According to recent reporting from IHS Janes and the Long War Journal, images released via Twitter by the Islamic State show a militant firing the advanced FN-6 MANPADS (man-portable air defense system) at an Iraqi helicopter conducting operations in the vicinity of the embattled Baiji Refinery in early October. The refinery, one of Iraq’s largest and most productive prior to its closure due to ongoing violence around June, was reportedly producing roughly 170,000 barrels per day.

The FN-6, a third-generation system developed by the Chinese and the most advanced of their arsenal on the international market, was allegedly supplied by Qatar to various Syrian insurgent groups as early as last year.  IHS Janes reports that the weapons were supplied to select factions by the Qataris, “despite warnings that they could proliferate to more extreme groups like [ISIS].”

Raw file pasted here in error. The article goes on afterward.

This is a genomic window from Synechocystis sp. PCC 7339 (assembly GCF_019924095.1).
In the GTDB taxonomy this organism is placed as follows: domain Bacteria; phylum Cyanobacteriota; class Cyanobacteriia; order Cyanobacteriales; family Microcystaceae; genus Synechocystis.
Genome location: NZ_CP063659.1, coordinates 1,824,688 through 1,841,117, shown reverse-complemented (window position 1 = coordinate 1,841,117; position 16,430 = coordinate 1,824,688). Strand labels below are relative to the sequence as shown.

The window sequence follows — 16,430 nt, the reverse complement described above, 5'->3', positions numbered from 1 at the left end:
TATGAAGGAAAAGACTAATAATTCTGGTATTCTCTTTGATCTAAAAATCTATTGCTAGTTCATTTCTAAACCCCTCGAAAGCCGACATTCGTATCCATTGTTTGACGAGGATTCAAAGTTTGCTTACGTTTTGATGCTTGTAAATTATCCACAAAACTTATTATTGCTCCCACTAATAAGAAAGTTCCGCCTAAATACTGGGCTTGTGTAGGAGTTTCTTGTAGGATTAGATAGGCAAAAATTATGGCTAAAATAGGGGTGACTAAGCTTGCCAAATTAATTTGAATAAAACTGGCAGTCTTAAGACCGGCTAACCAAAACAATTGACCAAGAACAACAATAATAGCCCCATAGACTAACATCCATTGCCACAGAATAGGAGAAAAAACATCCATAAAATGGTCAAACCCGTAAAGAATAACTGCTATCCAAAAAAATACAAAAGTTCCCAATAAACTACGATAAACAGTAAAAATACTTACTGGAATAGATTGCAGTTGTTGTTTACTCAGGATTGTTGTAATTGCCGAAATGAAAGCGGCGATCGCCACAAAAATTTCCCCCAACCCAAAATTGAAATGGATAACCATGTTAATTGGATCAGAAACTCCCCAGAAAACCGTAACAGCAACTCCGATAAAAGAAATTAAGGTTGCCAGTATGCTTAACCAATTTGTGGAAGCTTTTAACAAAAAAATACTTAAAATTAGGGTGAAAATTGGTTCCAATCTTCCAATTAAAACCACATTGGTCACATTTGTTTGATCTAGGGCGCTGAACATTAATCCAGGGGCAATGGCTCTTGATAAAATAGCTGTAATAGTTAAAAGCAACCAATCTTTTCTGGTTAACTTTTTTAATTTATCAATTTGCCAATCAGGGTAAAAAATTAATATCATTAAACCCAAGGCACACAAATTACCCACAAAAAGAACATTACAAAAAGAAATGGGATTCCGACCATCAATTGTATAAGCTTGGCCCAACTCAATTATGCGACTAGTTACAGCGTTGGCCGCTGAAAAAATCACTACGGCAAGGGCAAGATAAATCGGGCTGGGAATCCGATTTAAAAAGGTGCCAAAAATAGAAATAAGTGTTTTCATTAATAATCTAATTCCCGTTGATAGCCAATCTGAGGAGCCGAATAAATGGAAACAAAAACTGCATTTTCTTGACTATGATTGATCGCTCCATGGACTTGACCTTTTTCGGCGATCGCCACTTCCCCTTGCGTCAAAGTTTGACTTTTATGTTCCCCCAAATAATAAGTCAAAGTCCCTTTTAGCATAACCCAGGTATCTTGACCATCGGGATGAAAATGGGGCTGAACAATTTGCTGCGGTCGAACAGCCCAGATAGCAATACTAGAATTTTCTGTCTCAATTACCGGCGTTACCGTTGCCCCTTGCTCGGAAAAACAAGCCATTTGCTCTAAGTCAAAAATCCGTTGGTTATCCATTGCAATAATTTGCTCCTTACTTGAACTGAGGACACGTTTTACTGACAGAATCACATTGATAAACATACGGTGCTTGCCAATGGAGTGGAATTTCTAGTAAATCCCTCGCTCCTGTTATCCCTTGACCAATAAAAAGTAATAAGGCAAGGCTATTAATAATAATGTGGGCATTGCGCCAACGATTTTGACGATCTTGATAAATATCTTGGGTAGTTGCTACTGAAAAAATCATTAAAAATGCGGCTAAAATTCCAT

In addition to the “pilfering of weapons systems by other than the intended receiver,” the loss of multiple airbases, caches, and military facilities in Syria also provides ISIS fighters with additional options of weapon systems which can be readily transported to neighboring Iraq for ongoing attacks across the country. The Washington Post reports that, “the takeover of [various] airbases [in Syria] mark a ‘significant proliferation’ of the weapons across the region, and also act as a source for countless MANPADS and similar weapons.”  Examples of this are frequent in Iraq.

According to the Long War Journal, the Iraqi Ministry of Defense had confirmed that one of its Mi-35s had been shot down, “near Bayji in Salah-al-Din province on [3 October].” It was also reported by Iraqi officials that another Iraqi helicopter had been shot down by a shoulder-fired system in the same area approximately five days later. This frequent reporting highlights not only the deadly threat MANPADS pose to all low-flying rotary-wing aircraft, but also ISIS’ extensive knowledge of how to effectively operate these weapon systems.